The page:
From a strictly "study of law" perspective, the proposed failed Charter on state secularism in the Province of Québec was a fascinating document. Admittedly, some observers have characterized the bill otherwise including but not at all limited to the perhaps over-the-top descriptions "Islamophobic" and the loaded term "racist". The characterization of others depends on who you ask.

Here, we examine the language of the Charter from a legal history perspective.


In technical legal terms, this was merely Bill 60 of the 1st Session of the 40th Legislature of the National Assembly of Québec. Bill 60, along with all other proposed laws which did not get all the necessary approvals at the date of dissolution, suffered what parliamentary law lawyers described as "died on the order paper".

It fell to Bernard Drainville, then Minister of a government department known as Democratic Institutions and Active Citizenship, to table and sell the Charter.

flag of QuebecIn the attempt made by a state to control if not prohibit the wearing of religious apparel in public places, the then-government of Québec was not re-inventing the wheel. France, from where a majority of Quebecers can trace their ancestry, had been experimenting with these kinds of laws since 2004.

Still, this was Canada, 2013 with religious freedoms front and center (§2(a)) in the 1981 Charter of Rights of Freedoms. The proposed Quebec Charter was extremely controversial from the get-go. In the final analysis if, as ought to be the case in these kinds of things, Bill 60 has to be described as a failed experiment. Failed because, believing she was riding high what she perceived to be the wide appeal of the proposed Charter, the then-prime minister of Québec Pauline Marois (in Canada, provincial prime ministers are known as "premiers") dissolved the provincial parliament on March 6, 2014 when she called a general election. Her belief was that the people of Québec would support her political agenda including the proposed Charter by returning a majority government for her separatist Parti Québecois (PQ). In the ensuing election, the biggest issue was "le projet de charte du PQ".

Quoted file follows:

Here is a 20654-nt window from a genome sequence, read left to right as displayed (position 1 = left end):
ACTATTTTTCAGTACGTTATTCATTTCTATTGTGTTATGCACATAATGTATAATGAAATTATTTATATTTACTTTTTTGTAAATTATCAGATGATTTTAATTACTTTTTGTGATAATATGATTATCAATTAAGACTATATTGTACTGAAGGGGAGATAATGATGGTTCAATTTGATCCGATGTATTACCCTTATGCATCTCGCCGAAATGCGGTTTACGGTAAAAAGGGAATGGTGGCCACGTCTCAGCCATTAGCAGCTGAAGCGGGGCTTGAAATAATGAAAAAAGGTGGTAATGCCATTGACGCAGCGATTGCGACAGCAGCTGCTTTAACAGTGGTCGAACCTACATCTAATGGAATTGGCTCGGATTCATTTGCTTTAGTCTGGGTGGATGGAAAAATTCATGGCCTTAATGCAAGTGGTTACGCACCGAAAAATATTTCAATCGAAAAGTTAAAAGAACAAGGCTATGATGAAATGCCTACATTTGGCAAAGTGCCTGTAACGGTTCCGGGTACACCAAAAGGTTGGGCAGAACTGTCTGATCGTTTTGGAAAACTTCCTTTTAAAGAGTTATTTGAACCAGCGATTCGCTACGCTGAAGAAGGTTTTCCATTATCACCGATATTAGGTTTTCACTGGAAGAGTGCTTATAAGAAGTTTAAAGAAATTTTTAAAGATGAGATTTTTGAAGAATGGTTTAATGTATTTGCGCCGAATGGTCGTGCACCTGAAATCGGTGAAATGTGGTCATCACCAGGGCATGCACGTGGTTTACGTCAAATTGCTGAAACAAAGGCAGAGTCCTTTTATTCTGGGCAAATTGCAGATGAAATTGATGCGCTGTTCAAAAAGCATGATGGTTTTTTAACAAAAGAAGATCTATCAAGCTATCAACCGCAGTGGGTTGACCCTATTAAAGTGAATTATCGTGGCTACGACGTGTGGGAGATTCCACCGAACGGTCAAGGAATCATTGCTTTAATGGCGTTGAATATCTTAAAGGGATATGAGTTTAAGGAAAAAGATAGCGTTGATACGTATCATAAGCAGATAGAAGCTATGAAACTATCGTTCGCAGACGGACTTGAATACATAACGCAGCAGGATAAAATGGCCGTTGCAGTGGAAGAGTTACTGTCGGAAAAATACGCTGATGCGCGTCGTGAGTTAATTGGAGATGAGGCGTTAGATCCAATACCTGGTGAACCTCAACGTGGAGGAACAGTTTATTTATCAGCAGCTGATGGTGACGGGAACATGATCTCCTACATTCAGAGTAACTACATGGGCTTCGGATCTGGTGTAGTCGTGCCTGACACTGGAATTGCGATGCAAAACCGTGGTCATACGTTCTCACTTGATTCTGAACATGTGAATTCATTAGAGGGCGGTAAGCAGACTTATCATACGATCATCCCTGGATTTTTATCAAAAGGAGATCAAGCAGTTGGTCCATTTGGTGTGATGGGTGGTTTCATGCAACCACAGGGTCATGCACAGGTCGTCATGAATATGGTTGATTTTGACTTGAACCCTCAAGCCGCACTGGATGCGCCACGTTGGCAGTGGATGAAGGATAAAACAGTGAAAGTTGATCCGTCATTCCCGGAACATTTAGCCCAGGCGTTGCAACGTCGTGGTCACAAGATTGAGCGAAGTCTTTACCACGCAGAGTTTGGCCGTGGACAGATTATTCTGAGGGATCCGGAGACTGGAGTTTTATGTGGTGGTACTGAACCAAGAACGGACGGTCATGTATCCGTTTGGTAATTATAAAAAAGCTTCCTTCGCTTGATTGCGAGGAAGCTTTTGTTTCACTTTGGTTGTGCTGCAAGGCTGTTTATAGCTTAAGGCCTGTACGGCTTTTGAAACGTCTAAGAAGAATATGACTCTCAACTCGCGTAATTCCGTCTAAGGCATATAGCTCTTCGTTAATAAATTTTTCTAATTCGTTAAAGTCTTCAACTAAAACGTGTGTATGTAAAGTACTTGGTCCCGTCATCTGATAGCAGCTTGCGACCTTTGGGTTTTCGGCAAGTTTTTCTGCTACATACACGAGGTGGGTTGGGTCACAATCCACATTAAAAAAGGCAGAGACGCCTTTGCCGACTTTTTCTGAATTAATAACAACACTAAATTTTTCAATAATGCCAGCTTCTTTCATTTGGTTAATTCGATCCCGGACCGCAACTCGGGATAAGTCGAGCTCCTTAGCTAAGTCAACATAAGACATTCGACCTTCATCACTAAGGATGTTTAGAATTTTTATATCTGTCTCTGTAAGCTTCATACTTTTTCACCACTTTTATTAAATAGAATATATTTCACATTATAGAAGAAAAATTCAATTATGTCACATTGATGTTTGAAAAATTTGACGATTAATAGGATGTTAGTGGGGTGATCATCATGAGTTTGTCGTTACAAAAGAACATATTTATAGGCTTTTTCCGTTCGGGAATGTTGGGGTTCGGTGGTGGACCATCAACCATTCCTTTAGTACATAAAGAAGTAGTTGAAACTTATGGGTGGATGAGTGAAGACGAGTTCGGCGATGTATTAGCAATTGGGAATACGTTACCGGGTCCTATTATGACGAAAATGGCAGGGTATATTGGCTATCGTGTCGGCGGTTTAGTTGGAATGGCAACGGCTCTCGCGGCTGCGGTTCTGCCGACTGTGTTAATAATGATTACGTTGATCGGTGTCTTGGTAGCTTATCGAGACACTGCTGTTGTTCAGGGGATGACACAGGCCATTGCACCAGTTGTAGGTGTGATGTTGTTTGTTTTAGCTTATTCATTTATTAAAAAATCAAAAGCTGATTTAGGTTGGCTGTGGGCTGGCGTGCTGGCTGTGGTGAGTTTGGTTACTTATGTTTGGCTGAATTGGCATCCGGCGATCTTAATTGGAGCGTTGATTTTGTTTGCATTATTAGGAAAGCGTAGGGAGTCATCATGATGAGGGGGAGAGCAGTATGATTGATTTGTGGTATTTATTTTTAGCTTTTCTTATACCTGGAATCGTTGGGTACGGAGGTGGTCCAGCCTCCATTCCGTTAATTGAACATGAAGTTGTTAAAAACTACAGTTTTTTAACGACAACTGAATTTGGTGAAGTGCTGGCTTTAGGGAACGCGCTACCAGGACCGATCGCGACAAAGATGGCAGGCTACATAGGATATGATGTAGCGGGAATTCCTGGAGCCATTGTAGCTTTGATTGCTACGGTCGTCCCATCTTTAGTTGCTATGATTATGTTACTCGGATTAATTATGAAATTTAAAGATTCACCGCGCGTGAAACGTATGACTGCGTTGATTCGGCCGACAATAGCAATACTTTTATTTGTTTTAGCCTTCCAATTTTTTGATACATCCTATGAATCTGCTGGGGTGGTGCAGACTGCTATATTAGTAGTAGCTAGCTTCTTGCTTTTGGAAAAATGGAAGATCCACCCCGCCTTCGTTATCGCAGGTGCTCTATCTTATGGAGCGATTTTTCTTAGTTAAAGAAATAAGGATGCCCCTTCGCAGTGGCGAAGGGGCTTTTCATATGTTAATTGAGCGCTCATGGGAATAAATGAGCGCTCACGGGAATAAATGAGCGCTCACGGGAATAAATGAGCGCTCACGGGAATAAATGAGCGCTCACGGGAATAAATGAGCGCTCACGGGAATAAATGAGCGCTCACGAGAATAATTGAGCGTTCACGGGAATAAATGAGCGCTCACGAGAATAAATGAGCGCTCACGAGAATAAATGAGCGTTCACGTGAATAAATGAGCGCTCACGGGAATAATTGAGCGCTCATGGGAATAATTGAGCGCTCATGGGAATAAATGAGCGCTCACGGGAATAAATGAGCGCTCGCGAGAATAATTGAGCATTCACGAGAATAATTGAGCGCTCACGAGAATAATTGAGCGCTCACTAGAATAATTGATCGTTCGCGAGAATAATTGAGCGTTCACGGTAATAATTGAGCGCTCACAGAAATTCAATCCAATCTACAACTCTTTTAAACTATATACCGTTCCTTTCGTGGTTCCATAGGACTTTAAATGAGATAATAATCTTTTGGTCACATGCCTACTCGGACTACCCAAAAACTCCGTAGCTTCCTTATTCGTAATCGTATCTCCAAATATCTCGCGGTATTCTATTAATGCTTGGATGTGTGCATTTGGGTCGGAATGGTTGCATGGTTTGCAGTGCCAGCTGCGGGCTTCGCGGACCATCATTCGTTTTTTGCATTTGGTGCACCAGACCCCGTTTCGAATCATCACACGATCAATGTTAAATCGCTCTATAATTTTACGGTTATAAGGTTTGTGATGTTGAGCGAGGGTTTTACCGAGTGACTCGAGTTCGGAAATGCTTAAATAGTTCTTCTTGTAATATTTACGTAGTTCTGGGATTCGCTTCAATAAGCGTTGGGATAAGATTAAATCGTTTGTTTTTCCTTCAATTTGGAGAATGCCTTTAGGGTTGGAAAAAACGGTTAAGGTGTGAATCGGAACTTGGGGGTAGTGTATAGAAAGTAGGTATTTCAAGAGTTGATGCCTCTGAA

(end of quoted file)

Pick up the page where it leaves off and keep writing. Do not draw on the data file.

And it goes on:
In assessing any proposed law, the ultimate questions are whether the law is needed; what community problem(s) is the law purporting to address and is the proposed law proportionate to the alleged problem? Put more simply, as the individual Québecer would have asked herself/himself on April 7, 2014, "will the proposed Charter make Québec a better place to live?"

The answer was a resounding "no".

For a wide variety of reasons, the rejection of the Charter being foremost, the Parti Quebecois was soundly defeated in the election of April 7. The Liberal Party of Quebec took 70 of the 125 seats in the National Assembly, a clear majority. Marois even lost her own seat and she promptly quit as leader of the PQ.

These events were the death knoll for Bill 60, formally known as a proposed Charter Affirming the Values of State Secularism and Religious Neutrality and of Equality Between Women and Men, and Providing a Framework for Accommodation Requests, was dead. Buried with the proposed Charter was the proposed clothing restrictions more than  any other part of the Charter, had fuelled such bitter public debate.